Last fall I relocated our offices to the Laurelhurst neighborhood in Northeast Portland. Now, I commute to work in a lovely and historic part of Portland’s awesome east side, leaving behind the stressful and gnarly traffic surrounding our old Victorian on SW 5th near PSU. I usually commute on one of my daily riders, but also keep extra bikes on hand at the office for errands and lunchtime rides through the neighborhood, including my two favorite 3 speeds: a 1950 Raleigh Sports Tourist, and a 1947 Peugeot PH55. I restored both bikes many years ago, but the Peugeot was a more involved process because many of its original parts were missing.
The restoration process involved sourcing a vintage 650b wheelset and fenders, as well as handlebars, stem, brake levers, saddle, dynamo, lamps, and saddle.
My goal was to come as close as possible to the bike featured in this 1947 Peugeot catalog, and to err on the higher quality side when possible.
I think I achieved this objective and am happy with the way the build came together. The NOS Ducel dynamo lights work well without excessive drag. The bike is much lighter than its Raleigh counterpart, weighing in at a respectable 28 lbs. compared with the Raleigh’s 45 lb. bulk. This is because the tubing is high quality Rubis, and the bike features many alloy components.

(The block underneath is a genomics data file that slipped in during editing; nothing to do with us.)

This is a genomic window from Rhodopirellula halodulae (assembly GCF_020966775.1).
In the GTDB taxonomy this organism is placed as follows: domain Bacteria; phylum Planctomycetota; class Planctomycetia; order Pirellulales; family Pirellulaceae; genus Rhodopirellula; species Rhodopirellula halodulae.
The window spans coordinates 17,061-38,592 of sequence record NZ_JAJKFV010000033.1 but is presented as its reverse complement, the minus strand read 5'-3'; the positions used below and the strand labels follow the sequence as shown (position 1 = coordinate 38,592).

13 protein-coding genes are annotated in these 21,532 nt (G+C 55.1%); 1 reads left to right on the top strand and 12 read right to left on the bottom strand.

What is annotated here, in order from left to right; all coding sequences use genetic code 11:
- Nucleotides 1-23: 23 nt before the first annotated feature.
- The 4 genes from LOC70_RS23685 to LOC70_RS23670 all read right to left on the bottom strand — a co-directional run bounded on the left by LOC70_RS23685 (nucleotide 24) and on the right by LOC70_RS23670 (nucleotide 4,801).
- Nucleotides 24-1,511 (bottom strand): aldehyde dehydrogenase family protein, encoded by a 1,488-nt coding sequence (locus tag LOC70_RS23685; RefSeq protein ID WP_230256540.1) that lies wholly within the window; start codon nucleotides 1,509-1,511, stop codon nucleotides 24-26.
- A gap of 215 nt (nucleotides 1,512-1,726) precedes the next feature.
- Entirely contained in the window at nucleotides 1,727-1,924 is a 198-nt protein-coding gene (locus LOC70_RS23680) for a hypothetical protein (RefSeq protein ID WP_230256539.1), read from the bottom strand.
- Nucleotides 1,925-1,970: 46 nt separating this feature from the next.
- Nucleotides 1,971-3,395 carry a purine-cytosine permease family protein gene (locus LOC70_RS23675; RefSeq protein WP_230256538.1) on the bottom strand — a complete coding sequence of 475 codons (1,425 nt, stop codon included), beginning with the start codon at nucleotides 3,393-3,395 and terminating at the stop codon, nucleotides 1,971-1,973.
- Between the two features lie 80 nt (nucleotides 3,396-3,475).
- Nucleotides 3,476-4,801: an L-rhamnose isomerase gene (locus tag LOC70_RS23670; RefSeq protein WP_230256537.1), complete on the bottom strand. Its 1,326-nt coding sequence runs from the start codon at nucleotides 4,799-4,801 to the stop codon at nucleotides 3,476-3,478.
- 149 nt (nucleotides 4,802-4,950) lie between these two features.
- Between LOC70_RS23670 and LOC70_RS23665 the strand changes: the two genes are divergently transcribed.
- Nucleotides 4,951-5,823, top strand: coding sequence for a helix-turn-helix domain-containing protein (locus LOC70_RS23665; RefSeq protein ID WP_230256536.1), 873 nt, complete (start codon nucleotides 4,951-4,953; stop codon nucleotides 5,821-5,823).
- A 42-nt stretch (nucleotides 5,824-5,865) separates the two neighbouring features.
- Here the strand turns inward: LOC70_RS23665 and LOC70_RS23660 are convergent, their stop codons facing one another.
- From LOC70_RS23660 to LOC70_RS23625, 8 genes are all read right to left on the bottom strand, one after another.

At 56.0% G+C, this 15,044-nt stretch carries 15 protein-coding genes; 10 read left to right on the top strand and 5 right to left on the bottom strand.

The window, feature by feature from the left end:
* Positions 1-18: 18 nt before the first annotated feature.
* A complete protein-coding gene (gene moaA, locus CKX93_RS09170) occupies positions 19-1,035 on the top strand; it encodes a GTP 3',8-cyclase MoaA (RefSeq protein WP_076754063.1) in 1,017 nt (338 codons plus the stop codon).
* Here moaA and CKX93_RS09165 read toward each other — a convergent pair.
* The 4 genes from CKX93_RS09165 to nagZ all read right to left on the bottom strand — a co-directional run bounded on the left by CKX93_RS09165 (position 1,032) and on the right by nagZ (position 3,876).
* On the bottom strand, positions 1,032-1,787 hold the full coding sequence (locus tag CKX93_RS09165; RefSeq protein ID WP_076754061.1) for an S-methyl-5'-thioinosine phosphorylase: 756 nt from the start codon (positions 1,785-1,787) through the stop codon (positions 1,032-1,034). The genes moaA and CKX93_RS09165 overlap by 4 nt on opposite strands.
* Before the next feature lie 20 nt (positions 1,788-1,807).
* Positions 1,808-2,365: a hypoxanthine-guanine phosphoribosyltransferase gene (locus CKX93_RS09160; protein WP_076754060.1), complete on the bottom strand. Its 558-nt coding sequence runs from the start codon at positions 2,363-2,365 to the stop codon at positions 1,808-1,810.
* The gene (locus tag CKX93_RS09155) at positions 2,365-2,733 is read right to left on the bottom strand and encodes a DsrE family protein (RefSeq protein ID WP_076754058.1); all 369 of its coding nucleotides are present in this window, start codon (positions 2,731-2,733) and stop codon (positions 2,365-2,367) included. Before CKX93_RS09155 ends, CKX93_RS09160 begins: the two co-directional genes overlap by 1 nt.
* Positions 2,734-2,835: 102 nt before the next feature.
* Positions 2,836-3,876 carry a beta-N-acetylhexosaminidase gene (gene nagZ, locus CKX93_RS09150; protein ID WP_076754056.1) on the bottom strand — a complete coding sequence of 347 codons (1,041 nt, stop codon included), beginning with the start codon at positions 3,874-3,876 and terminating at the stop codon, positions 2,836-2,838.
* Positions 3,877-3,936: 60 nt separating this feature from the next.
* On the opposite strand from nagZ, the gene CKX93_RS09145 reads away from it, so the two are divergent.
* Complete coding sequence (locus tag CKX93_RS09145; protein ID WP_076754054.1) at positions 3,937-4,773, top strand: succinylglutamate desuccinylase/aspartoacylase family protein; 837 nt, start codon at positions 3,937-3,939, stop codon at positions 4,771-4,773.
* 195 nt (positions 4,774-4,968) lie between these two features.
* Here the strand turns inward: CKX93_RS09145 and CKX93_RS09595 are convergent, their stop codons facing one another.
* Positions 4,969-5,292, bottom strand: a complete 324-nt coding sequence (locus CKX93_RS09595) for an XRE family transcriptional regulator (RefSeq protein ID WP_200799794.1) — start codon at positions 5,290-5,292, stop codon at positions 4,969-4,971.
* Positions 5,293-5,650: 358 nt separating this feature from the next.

The Peugeot’s drive train is all original, with a 19-24 “Twister” freewheel, Simplex TDF rear derailleur and Peugeot 46T crankset. That puts the gear inch range, with its 650b wheel size, at 50 to 63. Very narrow and with no low or high gears. The Simplex TDF shifts just fine, but needs a bit of correction both shifting up and down the gear range.
The Raleigh’s drive train is, of course, a Sturmey Archer internally geared hub, mated to a 46T Raleigh crankset, which is fully enclosed in its full length chain guard. The AW hub with its 17T cog gives a gear inch range of 52 – 93. A much wider range than the Peugeot, but mostly very high, especially given its bulk.
The Raleigh has steel rims, as compared to the Peugeot’s lightweight alloy Super Champion rims. Both wheel sizes are similar, and both bikes feature full length fenders. The Raleigh’s are steel (of course!) and somewhat mangled from years of use, and the Peugeot’s are lighter weight alloy. All of these elements contribute to the significant weight difference between the two bikes.
So, what bike wins my vote? Believe it or not, it’s the Raleigh. While it is MUCH more challenging to conquer hills on the Raleigh, the comfort and quality of this machine is no match for its highly competent counterpart. The bike kind of self-propels once it gets going, due to the inertia of the heavy wheels. And, the convenience of shifting whether stopped or not adds to this bike’s appeal. It’s the bike I most often select for neighborhood jaunts, even though I may have to stand up and stomp to get it up the hills. It’s a pleasure to ride and gives me a great workout. And, it’s a reminder of what it’s like to experience the quality and craftsmanship of this era’s legendary Raleigh marque.